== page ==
The Adoption and Implementation of the Columbia-Suicide Severity Rating Scale (C-SSRS) in a Psychiatric Emergency Service: Utilizing Roger's Diffusion of Innovations Model

2.50
Hdl Handle:
http://hdl.handle.net/10755/335389
Category:
Full-text
Type:
Presentation
Title:
The Adoption and Implementation of the Columbia-Suicide Severity Rating Scale (C-SSRS) in a Psychiatric Emergency Service: Utilizing Roger's Diffusion of Innovations Model
Author(s):
Morse, Cheranne
Lead Author STTI Affiliation:
Kappa Gamma
Author Details:
Cheranne Morse, DNP, RN, PMHNP-BC, CASAC, CD, Cheranne.Morse@stonybrookmedicine.edu
Abstract:
Session presented on Sunday, July 27, 2014: Suicide is a major public health problem and the most dreaded patient outcome. Patient suicides are one of the top five most common sentinel events in health care. Within two months of discharge from an emergency department, one in ten patients will commit suicide. However, the exact number for completed patient suicides following an evaluation in a psychiatric emergency service is unknown. Patients present to the psychiatric emergency department in an acute crisis state often due to suicidal ideation and behaviors. Psychiatric emergency service clinicians are faced with performing a suicide risk assessment in a highly complex environment. Assessment practices vary across institutions and currently there is no universally accepted instrument. The Columbia-Suicide Severity Rating Scale (C-SSRS) is a brief, valid, reliable instrument which makes its application well-suited for psychiatric emergency services. The objective of this quality improvement project is to evaluate the adoption and implementation of the Columbia-Suicide Severity Rating Scale (C-SSRS) to assess suicidal ideation and behaviors of acute psychiatric patients, in a suburban, tertiary care, psychiatric emergency service using Roger's Diffusion of Innovations model as a framework. Results support a 90% uptake of the intervention for at least 6 months following the implementation. Results from this project have the potential to improve comprehensive evaluations of suicide risk which augment clinical judgment and may lead to an increase in effective interventions and decreased suicidal behaviors.
Keywords:
Psychiatric Emergency Department; Risk assessment; Suicide
Repository Posting Date:
17-Nov-2014
Date of Publication:
17-Nov-2014 ; 17-Nov-2014
Other Identifiers:
INRC14PST221
Conference Date:
2014
Conference Name:
25th International Nursing Research Congress
Conference Host:
Sigma Theta Tau International, the Honor Society of Nursing
Conference Location:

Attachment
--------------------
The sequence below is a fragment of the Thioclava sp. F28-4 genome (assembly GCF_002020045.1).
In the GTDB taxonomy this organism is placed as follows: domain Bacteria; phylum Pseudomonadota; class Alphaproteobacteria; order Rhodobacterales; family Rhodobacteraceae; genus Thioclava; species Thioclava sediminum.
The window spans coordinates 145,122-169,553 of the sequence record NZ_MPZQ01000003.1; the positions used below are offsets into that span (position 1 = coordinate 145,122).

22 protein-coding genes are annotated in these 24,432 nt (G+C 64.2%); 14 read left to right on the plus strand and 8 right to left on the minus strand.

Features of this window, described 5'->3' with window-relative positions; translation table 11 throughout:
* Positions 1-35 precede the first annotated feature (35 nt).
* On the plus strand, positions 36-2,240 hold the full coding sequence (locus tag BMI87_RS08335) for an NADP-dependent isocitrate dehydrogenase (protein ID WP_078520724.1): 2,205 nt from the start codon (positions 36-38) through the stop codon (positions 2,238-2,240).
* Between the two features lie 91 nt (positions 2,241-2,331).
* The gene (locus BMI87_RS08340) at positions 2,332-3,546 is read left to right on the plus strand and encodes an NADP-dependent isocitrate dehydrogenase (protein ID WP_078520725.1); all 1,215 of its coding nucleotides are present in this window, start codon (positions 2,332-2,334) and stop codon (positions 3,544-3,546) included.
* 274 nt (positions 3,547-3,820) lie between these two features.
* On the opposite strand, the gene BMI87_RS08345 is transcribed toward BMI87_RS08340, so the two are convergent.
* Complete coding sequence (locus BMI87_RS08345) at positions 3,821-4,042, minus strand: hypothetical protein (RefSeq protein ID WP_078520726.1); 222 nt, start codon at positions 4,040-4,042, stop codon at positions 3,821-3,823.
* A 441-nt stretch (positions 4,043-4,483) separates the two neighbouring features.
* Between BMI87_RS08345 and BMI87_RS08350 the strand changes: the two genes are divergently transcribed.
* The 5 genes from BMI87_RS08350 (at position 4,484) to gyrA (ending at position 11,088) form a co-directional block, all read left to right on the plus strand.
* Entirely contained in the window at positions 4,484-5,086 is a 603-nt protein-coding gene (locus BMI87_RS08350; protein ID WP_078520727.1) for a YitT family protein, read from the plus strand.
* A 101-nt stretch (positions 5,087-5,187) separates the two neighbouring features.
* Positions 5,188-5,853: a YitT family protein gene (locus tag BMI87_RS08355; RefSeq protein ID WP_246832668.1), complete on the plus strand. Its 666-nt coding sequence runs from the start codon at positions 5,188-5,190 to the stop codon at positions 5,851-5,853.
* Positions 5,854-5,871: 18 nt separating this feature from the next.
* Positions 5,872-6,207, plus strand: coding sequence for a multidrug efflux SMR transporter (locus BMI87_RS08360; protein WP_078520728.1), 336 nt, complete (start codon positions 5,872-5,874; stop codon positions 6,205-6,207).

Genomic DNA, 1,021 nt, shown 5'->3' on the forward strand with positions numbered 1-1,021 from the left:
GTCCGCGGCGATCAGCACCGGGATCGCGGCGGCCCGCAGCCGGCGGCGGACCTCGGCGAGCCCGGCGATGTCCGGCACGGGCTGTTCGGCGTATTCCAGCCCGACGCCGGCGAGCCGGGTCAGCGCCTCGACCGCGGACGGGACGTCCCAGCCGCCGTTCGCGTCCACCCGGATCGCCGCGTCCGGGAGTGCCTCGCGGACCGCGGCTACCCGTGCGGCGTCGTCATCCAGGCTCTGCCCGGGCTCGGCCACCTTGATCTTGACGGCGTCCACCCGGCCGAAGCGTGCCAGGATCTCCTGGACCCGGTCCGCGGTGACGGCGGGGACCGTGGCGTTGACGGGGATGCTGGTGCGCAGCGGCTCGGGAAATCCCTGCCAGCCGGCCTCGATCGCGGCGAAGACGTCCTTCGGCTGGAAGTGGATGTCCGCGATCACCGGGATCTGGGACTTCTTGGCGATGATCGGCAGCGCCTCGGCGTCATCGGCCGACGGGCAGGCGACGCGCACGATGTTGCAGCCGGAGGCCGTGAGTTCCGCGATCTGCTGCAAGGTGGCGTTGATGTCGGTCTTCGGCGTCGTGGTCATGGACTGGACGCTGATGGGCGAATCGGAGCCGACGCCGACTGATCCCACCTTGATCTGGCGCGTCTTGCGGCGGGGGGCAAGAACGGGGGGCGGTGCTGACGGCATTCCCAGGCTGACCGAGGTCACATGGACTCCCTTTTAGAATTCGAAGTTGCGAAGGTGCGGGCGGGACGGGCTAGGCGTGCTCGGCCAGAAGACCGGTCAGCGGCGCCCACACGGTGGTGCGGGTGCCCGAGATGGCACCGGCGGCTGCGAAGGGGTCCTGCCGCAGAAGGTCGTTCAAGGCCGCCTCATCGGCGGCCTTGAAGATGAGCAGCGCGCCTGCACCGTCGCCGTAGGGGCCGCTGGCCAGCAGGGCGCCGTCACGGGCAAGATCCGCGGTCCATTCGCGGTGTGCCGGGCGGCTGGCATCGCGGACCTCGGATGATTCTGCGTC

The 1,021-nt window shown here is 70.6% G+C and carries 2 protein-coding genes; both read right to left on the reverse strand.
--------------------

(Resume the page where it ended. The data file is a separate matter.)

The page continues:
Hong Kong
Description:
International Nursing Research Congress, 2014 Theme: Engaging Colleagues: Improving Global Health Outcomes. Held at the Hong Kong Convention and Exhibition Centre, Wanchai, Hong Kong

Full metadata record

DC FieldValue Language
dc.language.isoen_USen_GB
dc.language.isoenen
dc.type.categoryFull-texten
dc.typePresentationen
dc.titleThe Adoption and Implementation of the Columbia-Suicide Severity Rating Scale (C-SSRS) in a Psychiatric Emergency Service: Utilizing Roger's Diffusion of Innovations Modelen
dc.contributor.authorMorse, Cheranneen
dc.contributor.departmentKappa Gammaen
dc.author.detailsCheranne Morse, DNP, RN, PMHNP-BC, CASAC, CD, Cheranne.Morse@stonybrookmedicine.eduen
dc.identifier.urihttp://hdl.handle.net/10755/335389-
dc.description.abstractSession presented on Sunday, July 27, 2014: Suicide is a major public health problem and the most dreaded patient outcome. Patient suicides are one of the top five most common sentinel events in health care. Within two months of discharge from an emergency department, one in ten patients will commit suicide. However, the exact number for completed patient suicides following an evaluation in a psychiatric emergency service is unknown. Patients present to the psychiatric emergency department in an acute crisis state often due to suicidal ideation and behaviors. Psychiatric emergency service clinicians are faced with performing a suicide risk assessment in a highly complex environment. Assessment practices vary across institutions and currently there is no universally accepted instrument. The Columbia-Suicide Severity Rating Scale (C-SSRS) is a brief, valid, reliable instrument which makes its application well-suited for psychiatric emergency services. The objective of this quality improvement project is to evaluate the adoption and implementation of the Columbia-Suicide Severity Rating Scale (C-SSRS) to assess suicidal ideation and behaviors of acute psychiatric patients, in a suburban, tertiary care, psychiatric emergency service using Roger's Diffusion of Innovations model as a framework. Results support a 90% uptake of the intervention for at least 6 months following the implementation. Results from this project have the potential to improve comprehensive evaluations of suicide risk which augment clinical judgment and may lead to an increase in effective interventions and decreased suicidal behaviors.en
dc.subjectPsychiatric Emergency Departmenten
dc.subjectRisk assessmenten
dc.subjectSuicideen
dc.date.available2014-11-17T13:51:17Z-
dc.date.issued2014-11-17-
dc.date.issued2014-11-17en
dc.date.accessioned2014-11-17T13:51:17Z-
dc.conference.date2014en
dc.conference.name25th International Nursing Research Congressen
dc.conference.hostSigma Theta Tau International, the Honor Society of Nursingen
dc.conference.locationHong Kongen
dc.descriptionInternational Nursing Research Congress, 2014 Theme: Engaging Colleagues: Improving Global Health Outcomes. Held at the Hong Kong Convention and Exhibition Centre, Wanchai, Hong Kongen
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